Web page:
It can be said that the Japanese-style rooms that use Rush tatami mats in Japanese houses and their beauty are still indispensable for Japanese houses.
I would like to take good care of the Rush tatami mats and use them for a long time.
However, I would like you to be aware of the beauty of the Rush tatami that is created by it, rather than simply replacing the Rush tatami because it has become dirty or damaged.
Roughly speaking, the beauty of a Japanese-style room (zashiki) is the three elements of “ceiling,” “wall,” and “floor,” the materials of “tokonoma” and “pillars,” and the openings such as “fusuma” and “shoji.” It can be determined by the comprehensive harmony and structure created by the natural appearance that can be seen from there.
In particular, the Rush tatami mat, which is one of the three major elements, spreads over the floor, so it is no exaggeration to say that the quality of the tatami mats affects the atmosphere, impression, and beauty of the Japanese-style room.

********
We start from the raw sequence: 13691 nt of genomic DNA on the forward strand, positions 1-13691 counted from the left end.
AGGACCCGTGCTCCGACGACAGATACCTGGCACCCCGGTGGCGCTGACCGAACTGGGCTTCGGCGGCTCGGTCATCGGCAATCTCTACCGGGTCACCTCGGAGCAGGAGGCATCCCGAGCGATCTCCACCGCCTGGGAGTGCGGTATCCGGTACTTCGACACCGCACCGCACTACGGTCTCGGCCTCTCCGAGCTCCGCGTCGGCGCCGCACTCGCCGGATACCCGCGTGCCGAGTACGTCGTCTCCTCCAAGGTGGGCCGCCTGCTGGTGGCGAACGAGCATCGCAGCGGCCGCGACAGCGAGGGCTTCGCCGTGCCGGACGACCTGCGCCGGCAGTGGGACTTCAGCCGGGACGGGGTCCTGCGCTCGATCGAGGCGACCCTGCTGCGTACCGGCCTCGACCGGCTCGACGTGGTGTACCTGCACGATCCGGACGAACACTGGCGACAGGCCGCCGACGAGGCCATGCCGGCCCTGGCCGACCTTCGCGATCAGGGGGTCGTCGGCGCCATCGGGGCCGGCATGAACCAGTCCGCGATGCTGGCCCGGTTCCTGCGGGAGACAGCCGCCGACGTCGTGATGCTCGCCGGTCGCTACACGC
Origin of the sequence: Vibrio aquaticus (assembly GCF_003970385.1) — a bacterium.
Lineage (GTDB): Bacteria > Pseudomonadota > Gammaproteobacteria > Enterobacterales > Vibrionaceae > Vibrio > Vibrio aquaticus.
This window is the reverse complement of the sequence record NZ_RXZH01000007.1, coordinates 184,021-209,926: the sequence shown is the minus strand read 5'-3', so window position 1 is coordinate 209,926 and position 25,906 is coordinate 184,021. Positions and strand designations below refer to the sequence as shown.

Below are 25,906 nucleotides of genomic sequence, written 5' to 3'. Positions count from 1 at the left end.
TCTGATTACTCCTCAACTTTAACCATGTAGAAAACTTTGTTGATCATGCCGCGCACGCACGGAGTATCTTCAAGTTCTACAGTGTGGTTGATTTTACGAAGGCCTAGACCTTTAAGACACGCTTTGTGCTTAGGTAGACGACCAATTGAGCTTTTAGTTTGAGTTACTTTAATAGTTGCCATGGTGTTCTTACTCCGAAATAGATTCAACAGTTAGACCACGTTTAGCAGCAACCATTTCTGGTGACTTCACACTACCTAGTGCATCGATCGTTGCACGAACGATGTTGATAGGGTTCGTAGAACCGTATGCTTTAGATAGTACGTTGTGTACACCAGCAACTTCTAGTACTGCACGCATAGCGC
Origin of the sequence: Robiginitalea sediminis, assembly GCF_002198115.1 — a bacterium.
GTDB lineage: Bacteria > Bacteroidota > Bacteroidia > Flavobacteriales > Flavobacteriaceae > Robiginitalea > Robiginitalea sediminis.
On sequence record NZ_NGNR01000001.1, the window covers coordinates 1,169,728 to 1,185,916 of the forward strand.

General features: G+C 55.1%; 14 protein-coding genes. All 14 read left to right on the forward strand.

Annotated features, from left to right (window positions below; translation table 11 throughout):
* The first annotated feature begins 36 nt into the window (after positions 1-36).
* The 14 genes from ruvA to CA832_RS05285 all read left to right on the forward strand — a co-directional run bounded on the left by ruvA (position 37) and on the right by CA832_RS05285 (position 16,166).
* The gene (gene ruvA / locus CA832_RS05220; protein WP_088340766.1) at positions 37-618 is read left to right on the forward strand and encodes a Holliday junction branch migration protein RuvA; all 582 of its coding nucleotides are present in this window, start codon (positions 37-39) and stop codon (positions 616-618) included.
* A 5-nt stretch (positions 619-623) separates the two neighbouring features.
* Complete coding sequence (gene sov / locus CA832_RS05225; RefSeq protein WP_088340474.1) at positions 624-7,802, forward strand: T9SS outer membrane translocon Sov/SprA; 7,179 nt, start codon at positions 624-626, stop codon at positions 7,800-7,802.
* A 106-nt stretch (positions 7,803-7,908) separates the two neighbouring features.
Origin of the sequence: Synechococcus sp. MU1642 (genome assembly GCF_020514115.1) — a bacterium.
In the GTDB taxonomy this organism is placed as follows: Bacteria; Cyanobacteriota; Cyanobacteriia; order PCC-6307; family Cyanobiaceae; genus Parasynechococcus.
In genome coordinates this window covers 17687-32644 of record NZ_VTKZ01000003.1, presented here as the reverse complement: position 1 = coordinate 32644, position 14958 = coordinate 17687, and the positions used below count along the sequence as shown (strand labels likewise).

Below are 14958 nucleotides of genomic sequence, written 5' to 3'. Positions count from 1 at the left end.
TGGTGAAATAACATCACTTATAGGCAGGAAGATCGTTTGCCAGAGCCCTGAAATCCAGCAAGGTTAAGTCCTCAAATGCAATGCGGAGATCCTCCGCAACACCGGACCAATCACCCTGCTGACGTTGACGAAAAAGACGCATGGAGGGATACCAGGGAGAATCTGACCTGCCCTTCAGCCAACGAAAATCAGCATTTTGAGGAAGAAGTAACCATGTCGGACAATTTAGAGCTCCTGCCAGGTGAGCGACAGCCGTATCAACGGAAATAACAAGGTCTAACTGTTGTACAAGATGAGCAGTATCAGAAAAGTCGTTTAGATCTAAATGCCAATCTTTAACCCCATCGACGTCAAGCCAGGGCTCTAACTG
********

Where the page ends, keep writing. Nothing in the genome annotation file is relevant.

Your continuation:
It can be said that the beautiful image of the Japanese-style room itself is the Rush tatami mat. Even the old and deserted Japanese-style room can be revived neatly by simply replacing the Rush tatami mats. If you replace the old sliding doors and shoji screens in the same way, it will become a new Japanese-style room that looks like it was reborn. In this way, Japanese-style rooms have the advantage that they can be easily remodeled and the impression of the room can be easily changed.
In a Japanese-style room with Rush tatami mats, I think there is a feeling of relaxation that makes you want to lie down unintentionally, and a dignified tension that makes you feel like sitting upright on Rush tatami mats.
The luster and scent of the new Rush tatami mats, which have been re-covered, make the healing and tension of such a Japanese-style room one of the beauty. The effects and functions of Rush tatami are also wonderful, but when you realize the beauty of Rush tatami itself, the deep understanding of Rush tatami, which is indispensable in Japanese culture, does not turn into an attachment to tatami. I think.